After the Nazi invasion, Bodson became part of the Luxembourgish government in exile in Montreal, Canada. From here, he continued to help refugees escape the Grand Duchy, applying for entry visas to the United States and other countries. In 1942, he was even labelled as ‘Wanted’ by the Gestapo for his role in helping people they deemed to be enemies of the state.


Bodson’s name appeared in a Wanted book distributed across Europe by the Gestapo. / © The Righteous among the Nations, Yad Vashem, Jerusalem

For his efforts, on 14 July 1971, Yad Vashem recognised Bodson as Righteous Among the Nations, the only occasion on which actions in the Grand Duchy have been recognised in this way. It signifies that the State of Israel officially recognises Bodson as a “righteous gentile” (non-Jew) who risked his life to save Jews from the Nazis. Yad Vashem believe that Bodson’s actions saved around 100 Jews. In his letter of thanks, Bodson said that it is everyone’s duty to help.


Bodson’s letter of thanks to Yad Vashem. / © The Righteous among the Nations, Yad Vashem, Jerusalem

We cannot "erase the past"

In an interview with the Jerusalem Post in March 2021, Luxembourg’s Prime Minister Xavier Bettel explained the significance of Bodson’s actions. For Bettel, Bodson is representative of others who helped but have yet to be formally recognised. Some people who helped, he believes, have never been discovered.

Bettel himself has Jewish ancestry, through his grandfather who was born in Warsaw. He acknowledges that not all Luxembourgers were heroes during the Second World War, and told the Jerusalem Post that he apologized to a Jewish audience a few years ago for the acquiescence or collaboration of some in Nazi-occupied Luxembourg. While recognising the past, he nevertheless hopes that while Luxembourg cannot “erase the past”, it must learn from what the Nazis did during the Second World War and build towards a better future.


This newspaper clipping from 1971 shows the occasion on which Bodson (centre) received a diploma from Yad Vashem during a reception held at his house on rue d’Elvange in Mondorf-les-Bains. / © The Righteous among the Nations, Yad Vashem, Jerusalem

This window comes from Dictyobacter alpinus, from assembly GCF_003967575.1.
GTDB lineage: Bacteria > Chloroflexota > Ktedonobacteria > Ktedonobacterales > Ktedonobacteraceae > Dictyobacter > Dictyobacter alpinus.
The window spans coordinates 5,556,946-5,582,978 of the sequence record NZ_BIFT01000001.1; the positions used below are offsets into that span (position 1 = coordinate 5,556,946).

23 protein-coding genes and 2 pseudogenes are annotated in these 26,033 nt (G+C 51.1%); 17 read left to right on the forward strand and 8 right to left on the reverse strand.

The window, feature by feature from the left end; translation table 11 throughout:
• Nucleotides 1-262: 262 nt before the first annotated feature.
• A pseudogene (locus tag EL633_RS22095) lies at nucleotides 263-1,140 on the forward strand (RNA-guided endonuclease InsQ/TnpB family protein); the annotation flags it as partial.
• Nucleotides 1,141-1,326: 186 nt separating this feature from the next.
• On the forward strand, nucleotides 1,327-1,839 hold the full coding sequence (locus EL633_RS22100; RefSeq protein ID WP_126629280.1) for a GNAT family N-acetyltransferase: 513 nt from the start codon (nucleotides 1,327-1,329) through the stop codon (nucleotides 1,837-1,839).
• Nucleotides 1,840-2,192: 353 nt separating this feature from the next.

Stories like Bodson’s in no way excuse Luxembourg’s troubled Nazi past. Indeed, in 2015 Luxembourg formally apologized for its authorities’ collaboration in the rounding up of Jews for deportation. In 2019, the Grand Duchy faced criticism for its restrictive restitution laws, which made it difficult for the relatives of those who fled the Nazis to reclaim lost property and assets. It was only in January 2021 that the laws were reformed, in an historic agreement signed between the Luxembourgish state and the Jewish Community of Luxembourg, World Jewish Restitution Organization, and Luxembourg Foundation for the Memory of the Shoah.

Yet remembering Bodson is also a way of recognising a brighter side of Luxembourgish history. Of acknowledging the horror while pointing to an act of resistance which demonstrated how some citizens showed solidarity with their Jewish neighbours. As part of the terms of the agreement, Luxembourg agreed to pay one million euros to Holocaust survivors who were in the Grand Duchy during the Nazi occupation. The state has also purchased the old convent at Cinqfontaines and is turning it into an educational memorial centre.

It is only by reflecting on, and learning from, the past that we can hope to avoid history repeating itself.